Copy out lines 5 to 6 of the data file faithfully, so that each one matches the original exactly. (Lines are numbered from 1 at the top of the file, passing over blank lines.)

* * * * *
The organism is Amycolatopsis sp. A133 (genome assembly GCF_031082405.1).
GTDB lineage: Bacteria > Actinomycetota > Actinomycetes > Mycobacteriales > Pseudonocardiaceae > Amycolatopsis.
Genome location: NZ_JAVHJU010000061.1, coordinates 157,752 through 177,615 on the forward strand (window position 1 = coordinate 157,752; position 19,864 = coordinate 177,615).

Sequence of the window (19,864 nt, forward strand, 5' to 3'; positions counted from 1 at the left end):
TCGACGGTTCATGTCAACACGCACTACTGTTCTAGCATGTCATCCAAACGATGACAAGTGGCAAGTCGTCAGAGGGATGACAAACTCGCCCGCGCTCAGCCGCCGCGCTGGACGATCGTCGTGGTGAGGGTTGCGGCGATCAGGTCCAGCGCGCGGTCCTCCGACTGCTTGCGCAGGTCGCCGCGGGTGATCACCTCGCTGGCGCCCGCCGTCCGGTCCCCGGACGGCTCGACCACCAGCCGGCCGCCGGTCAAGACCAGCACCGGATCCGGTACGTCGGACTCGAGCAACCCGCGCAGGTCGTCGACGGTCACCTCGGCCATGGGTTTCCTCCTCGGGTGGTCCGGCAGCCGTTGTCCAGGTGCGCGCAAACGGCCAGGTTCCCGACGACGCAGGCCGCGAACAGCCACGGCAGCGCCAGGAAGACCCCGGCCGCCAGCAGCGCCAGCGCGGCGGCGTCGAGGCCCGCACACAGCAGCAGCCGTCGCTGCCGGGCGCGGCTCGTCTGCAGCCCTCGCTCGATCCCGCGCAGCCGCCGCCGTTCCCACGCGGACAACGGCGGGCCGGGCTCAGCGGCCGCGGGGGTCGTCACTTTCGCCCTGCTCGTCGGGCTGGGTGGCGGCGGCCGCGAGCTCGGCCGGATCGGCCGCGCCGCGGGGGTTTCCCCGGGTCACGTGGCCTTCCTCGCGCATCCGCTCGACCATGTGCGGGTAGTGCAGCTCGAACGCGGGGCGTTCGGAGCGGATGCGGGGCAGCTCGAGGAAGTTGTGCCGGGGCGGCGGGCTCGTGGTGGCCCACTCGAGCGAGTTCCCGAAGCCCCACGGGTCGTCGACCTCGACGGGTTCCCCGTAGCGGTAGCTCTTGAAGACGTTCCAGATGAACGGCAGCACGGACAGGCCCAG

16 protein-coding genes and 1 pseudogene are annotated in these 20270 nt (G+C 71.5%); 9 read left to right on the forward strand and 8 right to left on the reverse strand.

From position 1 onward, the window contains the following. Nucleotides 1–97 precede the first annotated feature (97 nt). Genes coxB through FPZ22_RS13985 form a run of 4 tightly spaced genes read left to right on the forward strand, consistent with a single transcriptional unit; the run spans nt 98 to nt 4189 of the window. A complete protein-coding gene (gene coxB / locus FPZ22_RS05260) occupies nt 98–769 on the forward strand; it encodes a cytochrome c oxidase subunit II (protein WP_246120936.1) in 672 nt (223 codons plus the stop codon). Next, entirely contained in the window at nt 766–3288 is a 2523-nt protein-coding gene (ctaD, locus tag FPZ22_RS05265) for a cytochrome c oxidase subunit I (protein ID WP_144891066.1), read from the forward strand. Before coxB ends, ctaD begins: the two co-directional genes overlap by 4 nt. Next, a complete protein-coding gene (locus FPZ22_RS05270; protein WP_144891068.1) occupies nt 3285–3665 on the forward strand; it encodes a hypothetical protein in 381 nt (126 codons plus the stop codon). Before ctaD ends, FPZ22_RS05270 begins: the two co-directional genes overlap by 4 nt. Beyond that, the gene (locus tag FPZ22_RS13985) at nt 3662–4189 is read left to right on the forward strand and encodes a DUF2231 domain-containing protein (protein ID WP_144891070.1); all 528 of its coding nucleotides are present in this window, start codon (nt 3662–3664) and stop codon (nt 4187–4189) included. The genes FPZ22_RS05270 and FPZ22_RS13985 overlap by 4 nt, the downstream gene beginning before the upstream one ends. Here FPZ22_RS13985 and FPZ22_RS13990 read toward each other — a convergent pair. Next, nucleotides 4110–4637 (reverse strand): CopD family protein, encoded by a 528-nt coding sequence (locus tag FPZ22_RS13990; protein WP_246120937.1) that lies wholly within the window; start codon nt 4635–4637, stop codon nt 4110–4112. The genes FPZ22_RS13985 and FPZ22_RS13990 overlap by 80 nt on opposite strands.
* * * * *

TCGACGGTTCATGTCAACACGCACTACTGTTCTAGCATGTCATCCAAACGATGACAAGTGGCAAGTCGTCAGAGGGATGACAAACTCGCCCGCGCTCAGCCGCCGCGCTGGACGATCGTCGTGGTGAGGGTTGCGGCGATCAGGTCCAGCGCGCGGTCCTCCGACTGCTTGCGCAGGTCGCCGCGGGTGATCACCTCGCTGGCGCCCGCCGTCCGGTCCCCGGACGGCTCGACCACCAGCCGGCCGCCGGTCAAGACCAGCACCGGATCCGGTACGTCGGACTCGAGCAACCCGCGCAGGTCGTCGACGGTCACCTCGGCCATGGGTTTCCTCCTCGGGTGGTCCGGCAGCCGTTGTCCAGGTGCGCGCAAACGGCCAGGTTCCCGACGACGCAGGCCGCGAACAGCCACGGCAGCGCCAGGAAGACCCCGGCCGCCAGCAGCGCCAGCGCGGCGGCGTCGAGGCCCGCACACAGCAGCAGCCGTCGCTGCCGGGCGCGGCTCGTCTGCAGCCCTCGCTCGATCCCGCGCAGCCGCCGCCGTTCCCACGCGGACAACGGCGGGCCGGGCTCAGCGGCCGCGGGGGTCGTCACTTTCGCCCTGCTCGTCGGGCTGGGTGGCGGCGGCCGCGAGCTCGGCCGGATCGGCCGCGCCGCGGGGGTTTCCCCGGGTCACGTGGCCTTCCTCGCGCATCCGCTCGACCATGTGCGGGTAGTGCAGCTCGAACGCGGGGCGTTCGGAGCGGATGCGGGGCAGCTCGAGGAAGTTGTGCCGGGGCGGCGGGCTCGTGGTGGCCCACTCGAGCGAGTTCCCGAAGCCCCACGGGTCGTCGACCTCGACGGGTTCCCCGTAGCGGTAGCTCTTGAAGACGTTCCAGATGAACGGCAGCACGGACAGGCCCAG

16 protein-coding genes and 1 pseudogene are annotated in these 20270 nt (G+C 71.5%); 9 read left to right on the forward strand and 8 right to left on the reverse strand.